I've received lots of emails asking, did Obama win North Carolina? The short answer is, "almost definitely."

Here's where things stand as of 11 am today:

All precincts in North Carolina have reported full returns. Because the race is so close, they are now counting provisional ballots before they certify the election.

At this moment, Obama maintains a 11,690 vote lead over John McCain -- a slight gain over the 11,246 margin we reported early this morning. The NC State Board of Elections just updated their website with these results:
Barack Obama (D) - 2,110,285
John McCain (R) - 2,098,595
Bob Barr (L) - 25,293
Write-In - 14,112
So what about the provisional ballots? Historically, North Carolina has had a high number of provisionals: as the N.C. Coalition for Verified Voting notes in their helpful run-down on the issue, N.C. had 77,469 provisional ballots in 2004 and 92,621 in the 2006 mid-terms. The 2004 number put N.C. in the top five nationally for provisional votes in 2004.

The number of provisional ballots is expected to be lower in 2008 because of same-day voter registration, a reform passed in 2007. The top reason people vote provisionally, and end up having their ballots rejected, is because they are not registered. In N.C., where 42% of the electorate voted during the early voting period, voters can register and vote at the same time during early voting.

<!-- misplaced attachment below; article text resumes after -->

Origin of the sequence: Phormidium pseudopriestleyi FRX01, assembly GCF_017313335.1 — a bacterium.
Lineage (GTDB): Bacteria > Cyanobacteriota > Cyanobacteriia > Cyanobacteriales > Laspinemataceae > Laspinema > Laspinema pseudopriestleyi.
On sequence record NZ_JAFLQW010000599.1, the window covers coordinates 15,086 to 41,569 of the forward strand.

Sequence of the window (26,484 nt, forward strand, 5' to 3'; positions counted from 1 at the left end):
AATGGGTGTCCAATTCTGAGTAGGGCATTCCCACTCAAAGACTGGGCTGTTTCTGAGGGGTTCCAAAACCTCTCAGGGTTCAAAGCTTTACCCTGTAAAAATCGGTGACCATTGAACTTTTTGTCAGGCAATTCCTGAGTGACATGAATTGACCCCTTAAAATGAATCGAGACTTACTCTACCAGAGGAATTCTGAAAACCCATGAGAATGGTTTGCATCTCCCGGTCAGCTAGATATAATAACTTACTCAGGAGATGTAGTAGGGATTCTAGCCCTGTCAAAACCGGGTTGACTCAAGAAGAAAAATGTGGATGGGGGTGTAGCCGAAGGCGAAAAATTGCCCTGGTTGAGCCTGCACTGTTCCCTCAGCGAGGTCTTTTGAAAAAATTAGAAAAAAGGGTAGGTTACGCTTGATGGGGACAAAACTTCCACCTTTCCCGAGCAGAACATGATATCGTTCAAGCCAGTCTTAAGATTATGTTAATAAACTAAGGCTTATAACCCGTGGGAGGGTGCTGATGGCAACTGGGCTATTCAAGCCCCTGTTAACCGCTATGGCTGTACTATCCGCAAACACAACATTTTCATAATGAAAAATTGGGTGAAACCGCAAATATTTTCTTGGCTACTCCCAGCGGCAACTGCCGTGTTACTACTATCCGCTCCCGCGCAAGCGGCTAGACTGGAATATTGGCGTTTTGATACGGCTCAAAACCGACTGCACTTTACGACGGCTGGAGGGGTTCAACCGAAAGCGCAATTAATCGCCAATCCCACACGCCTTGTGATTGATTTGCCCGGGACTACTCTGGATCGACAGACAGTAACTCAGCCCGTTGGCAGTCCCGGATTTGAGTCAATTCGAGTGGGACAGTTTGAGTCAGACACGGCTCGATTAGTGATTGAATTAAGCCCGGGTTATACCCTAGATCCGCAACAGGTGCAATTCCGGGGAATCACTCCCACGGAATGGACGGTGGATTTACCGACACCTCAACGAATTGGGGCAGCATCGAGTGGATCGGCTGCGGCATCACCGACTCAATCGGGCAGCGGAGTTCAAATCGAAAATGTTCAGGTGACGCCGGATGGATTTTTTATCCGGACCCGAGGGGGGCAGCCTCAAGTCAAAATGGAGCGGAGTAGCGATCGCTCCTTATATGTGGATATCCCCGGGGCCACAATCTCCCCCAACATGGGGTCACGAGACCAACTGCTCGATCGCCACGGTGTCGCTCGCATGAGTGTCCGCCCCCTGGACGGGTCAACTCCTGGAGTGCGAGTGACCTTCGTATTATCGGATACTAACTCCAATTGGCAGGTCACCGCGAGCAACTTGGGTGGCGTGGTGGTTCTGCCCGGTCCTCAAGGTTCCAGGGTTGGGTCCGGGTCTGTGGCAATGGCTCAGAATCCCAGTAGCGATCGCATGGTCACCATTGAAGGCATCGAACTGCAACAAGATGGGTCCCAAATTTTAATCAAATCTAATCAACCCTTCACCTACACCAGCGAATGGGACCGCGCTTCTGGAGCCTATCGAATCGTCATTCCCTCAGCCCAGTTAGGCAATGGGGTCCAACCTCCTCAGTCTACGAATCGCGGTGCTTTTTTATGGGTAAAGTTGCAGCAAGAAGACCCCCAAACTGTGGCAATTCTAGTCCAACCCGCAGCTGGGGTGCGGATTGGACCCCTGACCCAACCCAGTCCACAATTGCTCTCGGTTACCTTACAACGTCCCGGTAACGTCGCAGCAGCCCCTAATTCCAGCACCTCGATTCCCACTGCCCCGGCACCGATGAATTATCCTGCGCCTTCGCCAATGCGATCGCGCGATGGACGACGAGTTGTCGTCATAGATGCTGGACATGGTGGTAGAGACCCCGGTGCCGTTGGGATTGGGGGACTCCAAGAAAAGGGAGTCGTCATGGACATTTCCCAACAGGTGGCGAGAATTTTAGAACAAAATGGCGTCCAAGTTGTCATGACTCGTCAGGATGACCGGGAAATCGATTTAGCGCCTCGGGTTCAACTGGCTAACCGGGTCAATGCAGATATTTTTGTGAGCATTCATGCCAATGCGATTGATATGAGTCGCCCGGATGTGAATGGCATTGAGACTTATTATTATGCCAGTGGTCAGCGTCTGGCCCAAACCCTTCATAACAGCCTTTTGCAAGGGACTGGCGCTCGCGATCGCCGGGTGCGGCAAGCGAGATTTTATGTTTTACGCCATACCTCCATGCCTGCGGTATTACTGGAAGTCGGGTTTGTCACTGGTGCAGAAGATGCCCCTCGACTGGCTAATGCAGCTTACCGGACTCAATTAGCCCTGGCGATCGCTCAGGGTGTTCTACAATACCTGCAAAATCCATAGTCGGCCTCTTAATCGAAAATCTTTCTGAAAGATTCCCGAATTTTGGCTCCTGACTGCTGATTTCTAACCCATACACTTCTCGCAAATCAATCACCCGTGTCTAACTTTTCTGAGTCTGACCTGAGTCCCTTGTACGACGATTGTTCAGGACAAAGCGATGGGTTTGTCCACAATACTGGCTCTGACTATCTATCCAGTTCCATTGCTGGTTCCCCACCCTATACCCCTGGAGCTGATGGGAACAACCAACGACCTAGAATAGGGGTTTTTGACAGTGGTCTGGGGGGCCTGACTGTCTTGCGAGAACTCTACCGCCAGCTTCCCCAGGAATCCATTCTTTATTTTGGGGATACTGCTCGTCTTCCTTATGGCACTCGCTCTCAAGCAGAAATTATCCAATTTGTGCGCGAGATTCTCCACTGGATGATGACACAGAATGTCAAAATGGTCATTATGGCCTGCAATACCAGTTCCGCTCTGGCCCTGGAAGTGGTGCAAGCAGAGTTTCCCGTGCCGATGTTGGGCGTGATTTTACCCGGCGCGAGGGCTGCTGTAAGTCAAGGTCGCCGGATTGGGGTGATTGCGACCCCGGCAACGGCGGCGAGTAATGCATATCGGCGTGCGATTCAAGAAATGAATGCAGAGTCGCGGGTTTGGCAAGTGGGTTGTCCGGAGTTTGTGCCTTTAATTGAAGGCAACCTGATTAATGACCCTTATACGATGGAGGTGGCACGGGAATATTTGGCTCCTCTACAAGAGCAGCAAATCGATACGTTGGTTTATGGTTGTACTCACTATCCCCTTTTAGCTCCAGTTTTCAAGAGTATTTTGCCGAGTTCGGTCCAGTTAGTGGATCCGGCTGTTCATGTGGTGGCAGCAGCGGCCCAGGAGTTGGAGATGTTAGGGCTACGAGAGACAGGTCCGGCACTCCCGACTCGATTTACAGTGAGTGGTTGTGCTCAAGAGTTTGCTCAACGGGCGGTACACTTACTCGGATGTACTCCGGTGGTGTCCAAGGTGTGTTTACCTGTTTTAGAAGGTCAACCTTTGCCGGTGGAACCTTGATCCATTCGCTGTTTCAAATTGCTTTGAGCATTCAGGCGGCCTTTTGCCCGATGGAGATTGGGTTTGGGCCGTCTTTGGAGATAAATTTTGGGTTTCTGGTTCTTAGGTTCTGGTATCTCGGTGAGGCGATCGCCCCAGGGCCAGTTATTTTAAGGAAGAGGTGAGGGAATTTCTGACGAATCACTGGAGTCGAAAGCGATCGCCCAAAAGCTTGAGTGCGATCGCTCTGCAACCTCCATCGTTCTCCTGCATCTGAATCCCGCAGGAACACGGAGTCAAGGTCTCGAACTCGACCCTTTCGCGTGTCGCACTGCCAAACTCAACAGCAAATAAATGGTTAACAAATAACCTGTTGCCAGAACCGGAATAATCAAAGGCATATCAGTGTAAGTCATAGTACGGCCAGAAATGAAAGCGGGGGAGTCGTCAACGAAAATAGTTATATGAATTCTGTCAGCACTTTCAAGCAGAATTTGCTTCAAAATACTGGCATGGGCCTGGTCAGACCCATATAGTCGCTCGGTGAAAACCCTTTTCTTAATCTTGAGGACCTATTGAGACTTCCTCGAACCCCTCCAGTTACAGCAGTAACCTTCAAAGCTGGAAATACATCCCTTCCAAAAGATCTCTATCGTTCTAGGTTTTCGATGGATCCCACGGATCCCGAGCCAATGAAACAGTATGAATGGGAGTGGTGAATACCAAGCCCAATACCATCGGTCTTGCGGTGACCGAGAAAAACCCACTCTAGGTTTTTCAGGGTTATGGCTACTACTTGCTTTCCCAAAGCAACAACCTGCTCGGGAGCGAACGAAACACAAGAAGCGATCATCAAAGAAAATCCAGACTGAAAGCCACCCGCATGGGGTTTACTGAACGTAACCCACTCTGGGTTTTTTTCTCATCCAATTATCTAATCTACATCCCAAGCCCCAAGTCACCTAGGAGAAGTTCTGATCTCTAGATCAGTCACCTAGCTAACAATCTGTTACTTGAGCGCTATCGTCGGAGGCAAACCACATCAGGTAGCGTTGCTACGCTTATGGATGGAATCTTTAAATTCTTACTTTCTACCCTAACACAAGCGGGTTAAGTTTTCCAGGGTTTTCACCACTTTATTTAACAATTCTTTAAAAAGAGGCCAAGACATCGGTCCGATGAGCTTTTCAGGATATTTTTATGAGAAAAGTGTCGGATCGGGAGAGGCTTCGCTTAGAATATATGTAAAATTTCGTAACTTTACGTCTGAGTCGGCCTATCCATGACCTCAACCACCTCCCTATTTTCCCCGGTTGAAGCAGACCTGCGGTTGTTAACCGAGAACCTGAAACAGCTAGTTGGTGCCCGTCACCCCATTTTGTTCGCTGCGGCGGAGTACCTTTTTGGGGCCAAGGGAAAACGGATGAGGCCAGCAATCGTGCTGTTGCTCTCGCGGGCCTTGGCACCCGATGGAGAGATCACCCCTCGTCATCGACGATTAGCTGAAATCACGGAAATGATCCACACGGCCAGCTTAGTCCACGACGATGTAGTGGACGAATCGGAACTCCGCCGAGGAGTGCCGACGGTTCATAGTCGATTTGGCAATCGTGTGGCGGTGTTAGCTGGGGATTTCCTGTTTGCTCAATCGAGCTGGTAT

Furthermore, provisional votes have historically favored Democrats.

The likely smaller percentage of provisionals, plus the historical tendency of provisionals to favor Democrats, makes it nearly impossible for McCain to overcome the 11,690 vote deficit he now faces in North Carolina.

Stranger things have happened in politics. But with the certainty of CNN's John King speaking to a hologram, I will call North Carolina for Barack Obama.

For more on how he won it, see this useful analysis by Tom Jensen at Public Policy Polling. Short version:
[H]e racked up huge leads in the state's urban counties.